Japan rejects U.S. call for WWII sex slave apology
Prime Minister Shinzo Abe described as "regrettable" on Tuesday the approval of a resolution by the U.S. House of Representatives calling on Japan to acknowledge its wartime sex slavery, indicating strongly that the Japanese government would not offer surviving victims an official apology.
"The resolution's approval was regrettable," said Abe, who provoked anger in Asia and the United States in March by denying that the Japanese military had directly coerced women into sex slavery during World War II.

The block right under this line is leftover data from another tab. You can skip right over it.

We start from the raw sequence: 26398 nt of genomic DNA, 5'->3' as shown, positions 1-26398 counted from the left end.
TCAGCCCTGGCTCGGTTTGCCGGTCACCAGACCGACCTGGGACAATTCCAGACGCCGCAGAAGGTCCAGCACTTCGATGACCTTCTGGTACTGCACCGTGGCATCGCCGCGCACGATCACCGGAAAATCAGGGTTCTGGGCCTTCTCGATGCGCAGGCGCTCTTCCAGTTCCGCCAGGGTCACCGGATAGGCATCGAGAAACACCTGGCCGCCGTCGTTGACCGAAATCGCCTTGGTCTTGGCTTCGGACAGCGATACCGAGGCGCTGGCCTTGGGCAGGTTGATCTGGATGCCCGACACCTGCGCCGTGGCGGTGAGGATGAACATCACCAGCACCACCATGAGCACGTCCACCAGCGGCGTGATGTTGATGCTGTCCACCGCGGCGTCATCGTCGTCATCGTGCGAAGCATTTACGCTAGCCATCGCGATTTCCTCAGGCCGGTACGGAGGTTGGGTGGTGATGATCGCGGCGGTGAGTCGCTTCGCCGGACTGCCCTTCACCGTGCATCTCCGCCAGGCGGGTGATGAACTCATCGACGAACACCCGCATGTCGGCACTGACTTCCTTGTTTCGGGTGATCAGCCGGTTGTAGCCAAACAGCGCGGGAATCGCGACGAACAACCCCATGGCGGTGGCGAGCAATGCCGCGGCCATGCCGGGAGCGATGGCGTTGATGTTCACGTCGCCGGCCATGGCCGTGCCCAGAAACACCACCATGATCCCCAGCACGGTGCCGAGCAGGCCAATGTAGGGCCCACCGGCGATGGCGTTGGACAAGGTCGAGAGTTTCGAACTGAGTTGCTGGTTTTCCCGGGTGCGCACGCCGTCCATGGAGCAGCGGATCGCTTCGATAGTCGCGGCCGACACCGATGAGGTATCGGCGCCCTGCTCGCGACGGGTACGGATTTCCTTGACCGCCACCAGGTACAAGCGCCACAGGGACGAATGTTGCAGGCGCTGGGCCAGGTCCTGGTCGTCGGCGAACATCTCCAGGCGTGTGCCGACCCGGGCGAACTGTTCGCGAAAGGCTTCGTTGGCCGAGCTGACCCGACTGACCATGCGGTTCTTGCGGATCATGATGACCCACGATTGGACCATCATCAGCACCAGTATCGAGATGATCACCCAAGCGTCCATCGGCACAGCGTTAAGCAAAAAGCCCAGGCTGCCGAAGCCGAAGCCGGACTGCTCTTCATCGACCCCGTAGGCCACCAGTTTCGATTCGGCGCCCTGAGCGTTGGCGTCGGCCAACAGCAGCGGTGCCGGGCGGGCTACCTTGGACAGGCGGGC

News of the resolution's approval, which had been expected, came as Abe faced more calls to resign after his governing Liberal Democratic Party's crushing defeat in the election on Sunday for the upper house of Parliament.
Asked whether he would comply with the resolution's call for an official apology, Abe said: "The 20th century was an era in which human rights were violated. I would like to make the 21st century into an era with no human rights violations."
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